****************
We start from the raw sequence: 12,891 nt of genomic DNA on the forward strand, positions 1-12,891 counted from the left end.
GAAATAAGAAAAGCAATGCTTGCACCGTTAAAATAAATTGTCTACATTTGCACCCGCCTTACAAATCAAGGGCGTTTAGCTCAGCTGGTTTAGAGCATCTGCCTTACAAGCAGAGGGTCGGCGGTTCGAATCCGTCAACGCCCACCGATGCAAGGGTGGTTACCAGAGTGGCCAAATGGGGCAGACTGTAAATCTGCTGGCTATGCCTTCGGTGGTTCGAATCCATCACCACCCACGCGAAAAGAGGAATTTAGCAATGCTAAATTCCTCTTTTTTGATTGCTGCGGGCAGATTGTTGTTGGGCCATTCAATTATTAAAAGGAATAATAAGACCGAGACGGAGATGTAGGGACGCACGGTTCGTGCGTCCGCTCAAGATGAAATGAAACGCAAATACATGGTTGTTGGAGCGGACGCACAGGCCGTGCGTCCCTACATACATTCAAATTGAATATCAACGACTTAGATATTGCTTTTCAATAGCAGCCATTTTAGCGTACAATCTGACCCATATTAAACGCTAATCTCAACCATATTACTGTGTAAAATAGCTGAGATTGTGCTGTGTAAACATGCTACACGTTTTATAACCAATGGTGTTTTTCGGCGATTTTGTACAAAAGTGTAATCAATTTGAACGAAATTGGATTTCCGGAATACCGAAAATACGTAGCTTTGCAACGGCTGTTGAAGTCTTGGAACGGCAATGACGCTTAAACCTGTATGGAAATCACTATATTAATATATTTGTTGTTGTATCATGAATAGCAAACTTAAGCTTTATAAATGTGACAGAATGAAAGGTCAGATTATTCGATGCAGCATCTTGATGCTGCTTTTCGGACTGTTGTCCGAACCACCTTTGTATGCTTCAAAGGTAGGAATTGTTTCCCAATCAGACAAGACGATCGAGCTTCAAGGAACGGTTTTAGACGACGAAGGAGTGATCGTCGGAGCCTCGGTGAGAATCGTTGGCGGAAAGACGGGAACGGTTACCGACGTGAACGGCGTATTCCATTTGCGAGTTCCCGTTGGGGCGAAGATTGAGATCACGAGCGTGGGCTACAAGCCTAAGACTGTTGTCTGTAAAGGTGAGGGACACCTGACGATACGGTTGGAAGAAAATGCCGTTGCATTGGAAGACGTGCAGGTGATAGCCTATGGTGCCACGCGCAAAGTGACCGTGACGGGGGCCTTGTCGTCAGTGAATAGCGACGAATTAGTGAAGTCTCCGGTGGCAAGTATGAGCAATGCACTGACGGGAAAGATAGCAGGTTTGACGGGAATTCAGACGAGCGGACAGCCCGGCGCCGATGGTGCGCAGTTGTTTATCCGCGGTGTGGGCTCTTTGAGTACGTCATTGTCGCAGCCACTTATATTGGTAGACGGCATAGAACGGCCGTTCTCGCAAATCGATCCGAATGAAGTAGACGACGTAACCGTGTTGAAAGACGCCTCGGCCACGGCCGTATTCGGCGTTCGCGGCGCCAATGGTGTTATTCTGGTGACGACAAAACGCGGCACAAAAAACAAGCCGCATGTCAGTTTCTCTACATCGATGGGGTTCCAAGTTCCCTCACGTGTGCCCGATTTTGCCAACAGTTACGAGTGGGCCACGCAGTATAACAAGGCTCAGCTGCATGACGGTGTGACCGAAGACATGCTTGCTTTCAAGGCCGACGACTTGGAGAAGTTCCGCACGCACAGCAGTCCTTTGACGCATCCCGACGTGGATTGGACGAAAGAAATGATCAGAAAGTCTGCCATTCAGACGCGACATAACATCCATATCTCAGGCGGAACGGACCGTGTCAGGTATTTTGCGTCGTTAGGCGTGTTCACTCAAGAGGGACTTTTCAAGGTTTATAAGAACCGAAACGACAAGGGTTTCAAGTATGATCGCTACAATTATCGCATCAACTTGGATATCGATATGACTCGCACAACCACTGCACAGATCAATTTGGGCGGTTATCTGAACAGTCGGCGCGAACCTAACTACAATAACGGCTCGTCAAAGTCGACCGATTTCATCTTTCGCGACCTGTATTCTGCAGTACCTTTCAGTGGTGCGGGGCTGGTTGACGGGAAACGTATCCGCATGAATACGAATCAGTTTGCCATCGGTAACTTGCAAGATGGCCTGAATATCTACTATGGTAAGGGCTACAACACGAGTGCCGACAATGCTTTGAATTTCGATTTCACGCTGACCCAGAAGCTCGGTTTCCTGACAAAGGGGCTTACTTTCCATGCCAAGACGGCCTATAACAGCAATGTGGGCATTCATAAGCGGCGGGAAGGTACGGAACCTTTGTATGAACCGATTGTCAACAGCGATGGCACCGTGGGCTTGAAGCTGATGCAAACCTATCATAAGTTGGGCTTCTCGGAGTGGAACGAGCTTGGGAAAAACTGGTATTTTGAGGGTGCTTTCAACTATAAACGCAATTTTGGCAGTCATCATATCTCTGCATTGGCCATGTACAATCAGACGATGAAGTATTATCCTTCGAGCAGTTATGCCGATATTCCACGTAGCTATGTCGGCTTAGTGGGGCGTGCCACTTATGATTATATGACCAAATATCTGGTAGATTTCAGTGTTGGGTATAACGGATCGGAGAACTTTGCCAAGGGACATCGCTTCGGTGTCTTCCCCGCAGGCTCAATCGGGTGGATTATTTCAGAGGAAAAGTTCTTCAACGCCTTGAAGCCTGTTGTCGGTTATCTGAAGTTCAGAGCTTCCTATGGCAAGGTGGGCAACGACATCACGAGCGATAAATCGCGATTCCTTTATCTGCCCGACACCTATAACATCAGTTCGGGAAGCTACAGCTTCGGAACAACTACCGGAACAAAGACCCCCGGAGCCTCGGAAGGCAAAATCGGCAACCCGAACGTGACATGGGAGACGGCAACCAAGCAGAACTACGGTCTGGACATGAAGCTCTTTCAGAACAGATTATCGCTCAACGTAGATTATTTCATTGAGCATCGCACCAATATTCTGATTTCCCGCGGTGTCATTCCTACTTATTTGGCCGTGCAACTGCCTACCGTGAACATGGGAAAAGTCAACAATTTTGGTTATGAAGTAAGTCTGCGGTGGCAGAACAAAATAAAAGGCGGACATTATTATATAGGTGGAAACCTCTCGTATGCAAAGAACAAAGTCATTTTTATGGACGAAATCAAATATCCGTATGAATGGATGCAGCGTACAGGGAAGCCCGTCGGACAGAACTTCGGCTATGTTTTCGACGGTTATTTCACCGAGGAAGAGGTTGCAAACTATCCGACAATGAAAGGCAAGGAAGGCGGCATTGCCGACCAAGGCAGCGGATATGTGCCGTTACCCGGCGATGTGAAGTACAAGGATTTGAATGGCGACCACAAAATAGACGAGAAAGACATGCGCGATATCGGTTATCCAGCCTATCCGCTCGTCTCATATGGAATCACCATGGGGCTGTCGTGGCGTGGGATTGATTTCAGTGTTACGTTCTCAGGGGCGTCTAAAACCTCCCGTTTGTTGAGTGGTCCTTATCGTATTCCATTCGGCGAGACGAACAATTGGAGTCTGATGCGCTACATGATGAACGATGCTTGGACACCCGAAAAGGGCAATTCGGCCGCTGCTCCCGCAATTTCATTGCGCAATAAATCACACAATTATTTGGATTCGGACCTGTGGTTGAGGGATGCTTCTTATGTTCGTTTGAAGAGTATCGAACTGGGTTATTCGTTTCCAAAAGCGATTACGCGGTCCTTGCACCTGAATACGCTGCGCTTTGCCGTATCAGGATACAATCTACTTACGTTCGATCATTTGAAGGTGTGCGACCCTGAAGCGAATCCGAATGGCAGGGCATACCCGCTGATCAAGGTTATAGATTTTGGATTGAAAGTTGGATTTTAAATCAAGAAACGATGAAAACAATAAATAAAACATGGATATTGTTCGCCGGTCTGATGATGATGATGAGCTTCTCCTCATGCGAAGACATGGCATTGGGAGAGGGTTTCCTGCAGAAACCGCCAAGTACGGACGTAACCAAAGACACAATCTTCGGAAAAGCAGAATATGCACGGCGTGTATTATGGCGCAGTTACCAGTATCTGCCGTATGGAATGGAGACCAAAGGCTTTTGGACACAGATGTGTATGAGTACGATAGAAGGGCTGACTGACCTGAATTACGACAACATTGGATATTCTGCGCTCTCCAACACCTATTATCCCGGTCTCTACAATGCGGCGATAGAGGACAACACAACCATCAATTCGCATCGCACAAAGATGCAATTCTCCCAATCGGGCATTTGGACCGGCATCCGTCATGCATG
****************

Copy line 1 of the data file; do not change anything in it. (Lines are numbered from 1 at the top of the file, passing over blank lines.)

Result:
We start from the raw sequence: 12,891 nt of genomic DNA on the forward strand, positions 1-12,891 counted from the left end.